Environmental groups urge UK fleet to achieve ‘climate smart’ fisheries

Responsible Seafood Advocate

Marine Conservation Society, Royal Society for the Protection of Birds and WWF team up for ‘Shifting Gears’ report

UK fleet
Environmental NGOs are pushing post-Brexit UK fisheries to address climate impacts. Image taken from the cover of the “Shifting Gears” report.

Three leading environmental groups on Wednesday released a report urging UK fisheries to address climate impacts by modernizing how seafood is sourced.

The UK Marine Conservation Society (MCS),  the Royal Society for the Protection of Birds and The World Wide Fund for Nature (WWF) released “Shifting Gears: Achieving Climate-Smart Fisheries” to reduce carbon emissions from the UK fishing fleet, enhance marine biodiversity by reducing or reversing damage from unsustainable fishing practices, and increase the seas’ potential to absorb carbon emissions.

“We cannot build a sustainable, healthy seafood sector whilst damaging the marine environment,” said Gareth Cunningham, head of fisheries and aquaculture at MCS. “We need a modern approach to how we source our seafood; not just to address the dual climate and nature crises, but to ensure that sustainable seafood is an integral part of the UK food system.”

“Shifting Gears” urges a number of changes to UK commercial fisheries, including reducing pressure from fishing gear like trawls and dredges and incentivizing the adoption of less-damaging methods like bottom longlines. The report calls for greater transparency and traceability across supply chains and creating incentives to “decarbonize” the fleet by reducing dependence on fossil fuels.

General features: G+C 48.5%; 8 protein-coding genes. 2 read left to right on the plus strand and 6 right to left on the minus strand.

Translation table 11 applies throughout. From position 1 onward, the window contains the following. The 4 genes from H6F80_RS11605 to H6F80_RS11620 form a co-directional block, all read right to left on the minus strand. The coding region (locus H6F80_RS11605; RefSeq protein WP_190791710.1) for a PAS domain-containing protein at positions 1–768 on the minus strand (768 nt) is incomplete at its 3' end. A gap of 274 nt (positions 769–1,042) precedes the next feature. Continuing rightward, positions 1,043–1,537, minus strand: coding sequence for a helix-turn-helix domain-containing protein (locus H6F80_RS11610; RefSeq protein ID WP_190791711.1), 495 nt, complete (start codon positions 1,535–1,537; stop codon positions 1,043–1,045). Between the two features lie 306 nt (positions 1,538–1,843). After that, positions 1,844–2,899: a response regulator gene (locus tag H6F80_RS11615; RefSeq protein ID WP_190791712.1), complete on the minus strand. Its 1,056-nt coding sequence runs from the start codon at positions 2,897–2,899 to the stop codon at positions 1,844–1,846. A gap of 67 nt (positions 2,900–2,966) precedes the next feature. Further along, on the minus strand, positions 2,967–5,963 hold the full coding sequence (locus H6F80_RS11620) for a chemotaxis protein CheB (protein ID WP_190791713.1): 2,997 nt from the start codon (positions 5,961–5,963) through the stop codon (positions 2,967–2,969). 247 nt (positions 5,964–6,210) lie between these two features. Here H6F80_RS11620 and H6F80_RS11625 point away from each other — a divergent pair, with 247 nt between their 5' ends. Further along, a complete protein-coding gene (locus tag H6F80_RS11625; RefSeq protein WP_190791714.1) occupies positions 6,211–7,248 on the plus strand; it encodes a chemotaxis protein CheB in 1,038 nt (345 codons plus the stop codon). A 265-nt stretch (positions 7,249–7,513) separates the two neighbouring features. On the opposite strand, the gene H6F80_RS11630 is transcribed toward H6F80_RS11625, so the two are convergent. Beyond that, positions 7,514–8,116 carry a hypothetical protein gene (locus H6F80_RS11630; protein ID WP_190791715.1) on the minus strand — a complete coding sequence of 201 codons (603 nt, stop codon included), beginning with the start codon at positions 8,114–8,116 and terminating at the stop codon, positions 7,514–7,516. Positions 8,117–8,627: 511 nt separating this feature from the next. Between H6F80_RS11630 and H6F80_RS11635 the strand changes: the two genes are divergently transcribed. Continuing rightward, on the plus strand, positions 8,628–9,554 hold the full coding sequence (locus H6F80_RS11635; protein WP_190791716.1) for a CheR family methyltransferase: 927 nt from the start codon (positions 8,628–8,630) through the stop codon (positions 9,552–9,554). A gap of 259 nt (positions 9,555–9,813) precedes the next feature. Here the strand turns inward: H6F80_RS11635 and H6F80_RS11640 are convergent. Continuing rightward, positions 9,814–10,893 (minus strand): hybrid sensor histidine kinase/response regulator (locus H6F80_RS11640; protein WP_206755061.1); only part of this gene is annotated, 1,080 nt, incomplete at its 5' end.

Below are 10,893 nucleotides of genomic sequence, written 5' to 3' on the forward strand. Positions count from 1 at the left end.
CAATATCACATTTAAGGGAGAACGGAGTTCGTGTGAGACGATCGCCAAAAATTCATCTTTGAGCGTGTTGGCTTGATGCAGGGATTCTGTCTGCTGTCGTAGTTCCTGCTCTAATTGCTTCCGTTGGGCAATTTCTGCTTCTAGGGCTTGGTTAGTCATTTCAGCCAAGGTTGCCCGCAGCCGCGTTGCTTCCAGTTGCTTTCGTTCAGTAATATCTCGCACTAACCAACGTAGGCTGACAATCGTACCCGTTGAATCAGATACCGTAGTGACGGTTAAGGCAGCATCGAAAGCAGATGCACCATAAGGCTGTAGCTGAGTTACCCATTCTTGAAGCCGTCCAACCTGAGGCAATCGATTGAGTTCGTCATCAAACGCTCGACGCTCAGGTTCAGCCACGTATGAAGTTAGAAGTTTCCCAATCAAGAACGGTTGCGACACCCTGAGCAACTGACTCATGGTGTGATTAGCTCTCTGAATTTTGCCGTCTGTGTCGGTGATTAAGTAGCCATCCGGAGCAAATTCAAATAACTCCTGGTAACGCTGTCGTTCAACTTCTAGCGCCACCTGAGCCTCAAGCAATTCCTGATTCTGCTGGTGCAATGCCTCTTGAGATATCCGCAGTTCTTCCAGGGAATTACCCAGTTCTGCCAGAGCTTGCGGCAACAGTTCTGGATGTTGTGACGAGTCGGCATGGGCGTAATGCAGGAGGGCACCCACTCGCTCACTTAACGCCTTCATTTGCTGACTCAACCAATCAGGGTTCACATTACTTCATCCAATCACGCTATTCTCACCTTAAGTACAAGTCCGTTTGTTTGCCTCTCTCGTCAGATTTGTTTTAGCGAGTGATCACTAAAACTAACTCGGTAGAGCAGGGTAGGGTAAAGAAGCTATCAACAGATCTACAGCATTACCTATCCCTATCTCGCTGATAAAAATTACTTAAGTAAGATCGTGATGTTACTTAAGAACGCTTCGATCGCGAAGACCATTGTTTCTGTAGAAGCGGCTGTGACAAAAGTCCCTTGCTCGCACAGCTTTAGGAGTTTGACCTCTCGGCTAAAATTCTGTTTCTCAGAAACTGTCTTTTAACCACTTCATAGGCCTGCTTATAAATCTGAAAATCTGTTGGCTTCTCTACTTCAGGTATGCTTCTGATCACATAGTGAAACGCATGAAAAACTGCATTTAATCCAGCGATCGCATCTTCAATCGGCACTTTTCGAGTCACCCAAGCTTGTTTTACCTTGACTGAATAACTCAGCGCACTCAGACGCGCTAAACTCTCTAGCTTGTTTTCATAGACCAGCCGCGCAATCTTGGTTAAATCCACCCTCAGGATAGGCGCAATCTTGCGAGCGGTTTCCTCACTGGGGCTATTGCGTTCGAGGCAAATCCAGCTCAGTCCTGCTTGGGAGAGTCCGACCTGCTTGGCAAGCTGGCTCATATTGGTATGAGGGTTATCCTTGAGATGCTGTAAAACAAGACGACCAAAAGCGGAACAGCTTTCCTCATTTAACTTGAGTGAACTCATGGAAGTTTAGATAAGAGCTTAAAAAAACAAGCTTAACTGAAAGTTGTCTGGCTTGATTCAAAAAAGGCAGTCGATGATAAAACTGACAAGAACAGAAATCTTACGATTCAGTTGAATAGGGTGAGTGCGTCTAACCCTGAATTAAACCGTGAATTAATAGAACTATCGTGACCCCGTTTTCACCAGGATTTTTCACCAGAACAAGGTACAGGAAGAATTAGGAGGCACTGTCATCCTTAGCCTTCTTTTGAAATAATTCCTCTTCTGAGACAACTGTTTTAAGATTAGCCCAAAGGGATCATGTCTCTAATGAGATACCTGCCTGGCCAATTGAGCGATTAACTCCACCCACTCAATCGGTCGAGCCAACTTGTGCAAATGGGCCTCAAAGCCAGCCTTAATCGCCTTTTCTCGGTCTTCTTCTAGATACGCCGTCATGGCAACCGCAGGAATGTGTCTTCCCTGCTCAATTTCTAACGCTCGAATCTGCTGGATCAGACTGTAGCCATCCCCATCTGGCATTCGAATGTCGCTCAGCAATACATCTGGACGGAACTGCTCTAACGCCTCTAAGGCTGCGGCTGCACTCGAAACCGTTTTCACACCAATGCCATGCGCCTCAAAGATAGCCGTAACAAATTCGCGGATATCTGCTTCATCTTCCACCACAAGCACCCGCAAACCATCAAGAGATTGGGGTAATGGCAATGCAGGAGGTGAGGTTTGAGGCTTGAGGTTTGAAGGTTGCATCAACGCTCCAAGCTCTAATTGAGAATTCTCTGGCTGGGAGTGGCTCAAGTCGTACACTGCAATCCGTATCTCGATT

“The fishing industry’s carbon footprint combined with its significant impacts on long-term carbon capture and storage in blue carbon habitats makes the industry an important consideration when designating [greenhouse gas, GHG] reduction and climate mitigation strategies,” the report states. “However, governments have generally been slow to acknowledge the fishing industry’s impact on GHG emissions and blue carbon stores. Fisheries are commonly missed from assessments of GHGs, not considered in climate change mitigation strategies and are largely ignored during climate negotiations.”

Click here for the full report.

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